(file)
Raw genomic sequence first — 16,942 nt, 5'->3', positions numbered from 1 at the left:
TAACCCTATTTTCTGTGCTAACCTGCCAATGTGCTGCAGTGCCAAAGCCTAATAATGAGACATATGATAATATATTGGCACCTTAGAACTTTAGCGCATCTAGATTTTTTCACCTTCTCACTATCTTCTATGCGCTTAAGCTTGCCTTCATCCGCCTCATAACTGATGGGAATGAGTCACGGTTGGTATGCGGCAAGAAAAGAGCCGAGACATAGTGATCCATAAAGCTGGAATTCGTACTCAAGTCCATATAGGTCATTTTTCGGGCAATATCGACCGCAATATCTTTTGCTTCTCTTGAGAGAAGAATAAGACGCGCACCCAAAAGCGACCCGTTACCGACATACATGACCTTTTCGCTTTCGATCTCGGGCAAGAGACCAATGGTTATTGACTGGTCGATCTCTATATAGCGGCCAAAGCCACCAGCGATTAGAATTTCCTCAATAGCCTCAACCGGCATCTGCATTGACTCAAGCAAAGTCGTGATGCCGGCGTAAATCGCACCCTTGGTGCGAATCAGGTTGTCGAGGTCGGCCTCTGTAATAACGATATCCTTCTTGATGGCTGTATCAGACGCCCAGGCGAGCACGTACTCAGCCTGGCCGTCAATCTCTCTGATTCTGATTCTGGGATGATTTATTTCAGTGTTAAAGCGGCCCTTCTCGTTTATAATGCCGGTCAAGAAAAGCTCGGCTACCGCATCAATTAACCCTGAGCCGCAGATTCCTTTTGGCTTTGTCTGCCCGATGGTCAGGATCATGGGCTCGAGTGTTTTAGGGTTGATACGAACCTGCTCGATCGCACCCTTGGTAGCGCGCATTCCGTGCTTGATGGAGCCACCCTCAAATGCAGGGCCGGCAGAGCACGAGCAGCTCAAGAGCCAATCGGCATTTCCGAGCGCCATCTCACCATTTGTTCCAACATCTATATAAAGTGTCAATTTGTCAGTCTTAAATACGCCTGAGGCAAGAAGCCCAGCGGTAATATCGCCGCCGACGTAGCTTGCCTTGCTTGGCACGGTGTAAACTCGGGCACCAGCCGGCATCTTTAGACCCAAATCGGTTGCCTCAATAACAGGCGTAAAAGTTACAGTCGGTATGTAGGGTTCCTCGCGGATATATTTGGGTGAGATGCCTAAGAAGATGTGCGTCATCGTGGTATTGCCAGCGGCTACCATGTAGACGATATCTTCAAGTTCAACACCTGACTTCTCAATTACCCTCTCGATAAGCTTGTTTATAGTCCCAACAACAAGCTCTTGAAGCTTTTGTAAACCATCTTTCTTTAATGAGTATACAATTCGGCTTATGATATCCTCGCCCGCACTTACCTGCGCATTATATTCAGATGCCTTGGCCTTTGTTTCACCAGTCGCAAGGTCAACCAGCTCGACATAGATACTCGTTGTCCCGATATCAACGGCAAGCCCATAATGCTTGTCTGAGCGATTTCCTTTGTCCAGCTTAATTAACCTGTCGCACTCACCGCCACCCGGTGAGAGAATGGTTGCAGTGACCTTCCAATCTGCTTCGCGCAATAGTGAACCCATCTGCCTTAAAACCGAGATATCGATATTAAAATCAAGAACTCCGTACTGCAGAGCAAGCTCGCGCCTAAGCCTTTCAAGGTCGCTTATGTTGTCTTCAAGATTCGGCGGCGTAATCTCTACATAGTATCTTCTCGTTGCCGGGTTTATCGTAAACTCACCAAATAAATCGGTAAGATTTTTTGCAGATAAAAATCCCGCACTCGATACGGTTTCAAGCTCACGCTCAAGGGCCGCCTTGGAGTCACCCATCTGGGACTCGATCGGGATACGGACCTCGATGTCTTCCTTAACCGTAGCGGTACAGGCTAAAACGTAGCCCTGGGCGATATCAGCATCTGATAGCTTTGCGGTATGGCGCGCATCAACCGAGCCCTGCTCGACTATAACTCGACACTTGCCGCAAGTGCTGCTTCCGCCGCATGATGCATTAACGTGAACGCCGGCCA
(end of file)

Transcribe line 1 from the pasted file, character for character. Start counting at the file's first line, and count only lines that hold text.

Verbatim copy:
Raw genomic sequence first — 16,942 nt, 5'->3', positions numbered from 1 at the left: